Principles of shock protection
Protection of persons and livestock against electric shock is a fundamental principle in the design of electrical installations in accordance with BS 7671: Requirements for Electrical Installations, commonly known as The IEE Wiring Regulations. Use of the correct earthing system is an essential part of this process.
Electric shock may arise from direct contact with live parts, for example when a person touches a live conductor that has become exposed as a result of damage to the insulation of an electric cable.
Alternatively it may arise from indirect contact if, for example, a fault results in the exposed metalwork of an electrical appliance, or even other metalwork such as a sink or plumbing system becoming live.
In either case there is a risk of an electric current flowing to earth through the body of any person who touches the live conductor or live metalwork. (See Figure 1).
Fuses and circuit-breakers provide the first line of defence against indirect contact electric shock. If the installation is correctly earthed (i.e. all the exposed metalwork is connected together and to the main earth terminal of the installation) then an indirect contact fault will cause a very high current to flow to earth through the exposed metalwork.
This will be sufficient to ‘blow’ the fuse or trip the circuit-breaker, disconnecting that part of the installation within the time specified in BS 7671 and so protecting the user.
They also provide protection against indirect contact under certain installation conditions where fuses and circuit-breakers cannot achieve the desired effect, for example where the earthing systems described above are ineffective.
For a full understanding of electric shock protection it is necessary to consider the different types of earthing system in use. BS 7671 lists five types as described below:
In this arrangement a single protective earth and neutral (PEN) conductor is used for both the neutral and protective functions, all exposed-conductive-parts being connected to the PEN conductor. It should be noted that in this system an RCD is not permitted since the earth and neutral currents cannot be separated.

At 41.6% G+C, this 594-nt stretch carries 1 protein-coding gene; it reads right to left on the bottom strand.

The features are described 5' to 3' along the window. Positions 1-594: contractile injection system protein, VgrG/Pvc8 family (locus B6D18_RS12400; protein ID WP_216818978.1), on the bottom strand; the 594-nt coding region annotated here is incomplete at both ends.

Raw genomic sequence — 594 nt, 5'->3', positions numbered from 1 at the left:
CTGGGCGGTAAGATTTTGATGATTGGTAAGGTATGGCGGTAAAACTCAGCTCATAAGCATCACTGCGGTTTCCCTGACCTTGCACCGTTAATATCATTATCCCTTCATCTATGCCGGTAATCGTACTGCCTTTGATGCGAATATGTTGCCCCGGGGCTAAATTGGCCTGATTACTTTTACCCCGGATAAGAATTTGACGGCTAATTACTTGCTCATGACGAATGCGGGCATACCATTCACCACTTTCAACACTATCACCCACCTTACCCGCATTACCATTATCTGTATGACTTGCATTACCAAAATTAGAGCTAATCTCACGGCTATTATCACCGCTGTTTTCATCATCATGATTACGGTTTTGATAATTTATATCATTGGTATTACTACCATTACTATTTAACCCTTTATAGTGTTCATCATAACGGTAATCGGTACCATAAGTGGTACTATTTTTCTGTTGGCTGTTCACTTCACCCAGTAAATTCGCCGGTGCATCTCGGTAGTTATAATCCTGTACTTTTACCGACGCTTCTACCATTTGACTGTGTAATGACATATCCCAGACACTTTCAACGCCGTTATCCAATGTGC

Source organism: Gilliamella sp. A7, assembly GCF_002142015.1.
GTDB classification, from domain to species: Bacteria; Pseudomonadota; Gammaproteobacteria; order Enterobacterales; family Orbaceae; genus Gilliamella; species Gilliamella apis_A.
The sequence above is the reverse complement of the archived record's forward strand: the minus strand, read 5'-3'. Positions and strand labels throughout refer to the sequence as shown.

With this system the conductors for neutral and protective earth (PE) circuits are separate and all exposed conductive-parts are connected to the PE conductor. This system is the one most commonly used in the UK, although greater use is being made of the TN-C-S arrangement due to the difficulties of obtaining a good substation earth.
The usual form of a TN-C-S system is where the supply is TN-C and the arrangement of the conductors in the installation is TN-S. This system is often described as a protective multiple earthing (PME) system.
This is incorrect since PME is a method of earthing.
In a TT system the electricity supply provider and the consumer must both provide earth electrodes at appropriate locations, the two being electrically separate. All exposed conductive-parts of the installation are connected to the consumer’s earth electrode.
Unlike the previous systems, the IT system is not permitted, except under special licence, for the low voltage supply in the UK. It does not rely on earthing for safety, until after the occurrence of a first-fault, as the supply side is either completely isolated from earth or is earthed through a high impedance.
Protection Against Direct and Indirect Contact
When considering protection against electric shock, it is necessary to understand the difference between ‘direct contact’ and ‘indirect contact’.
Direct contact electric shock is the result of simultaneous contact by persons or livestock with a normally live part and earth potential. As a result the victim will experience nearly full mains voltage across those parts of the body which are between the points of contact.
Indirect contact electric shock results from contact with an exposed conductive part made live by a fault condition and simultaneous contact with earth potential. This is usually at a lower voltage.
Protection against direct contact electric shock is based on normal common sense measures such as insulation of live parts, use of barriers or enclosures, protection by obstacles or protection by placing live parts out of reach. As a result, under normal conditions it is not possible to touch the live parts of the installation or equipment inadvertently.
Protection against indirect contact electric shock is slightly more complicated hence a number of options are given in BS 7671 for the installation designer to consider.
The majority of these require specialist knowledge or supervision to be applied effectively. The most practical method for general use is a combination of protective earthing, protective equipotential bonding and automatic disconnection of supply.
RCD Selection Guides
The following selection guides are intended to help the specifier or installer decide on the most appropriate solution to common installation arrangements.
Commercial/industrial system RCD protection options
Sub distribution and final circuit RCD protection options
Outgoing circuit RCD protection, separate from the distribution board
Whole installation protection
Split load protection (A)
Split load protection (B)
Dual Split load protection (C)
The most comprehensive option – individual outgoing protection on all ways
Reference // The RCD Handbook by BEAMA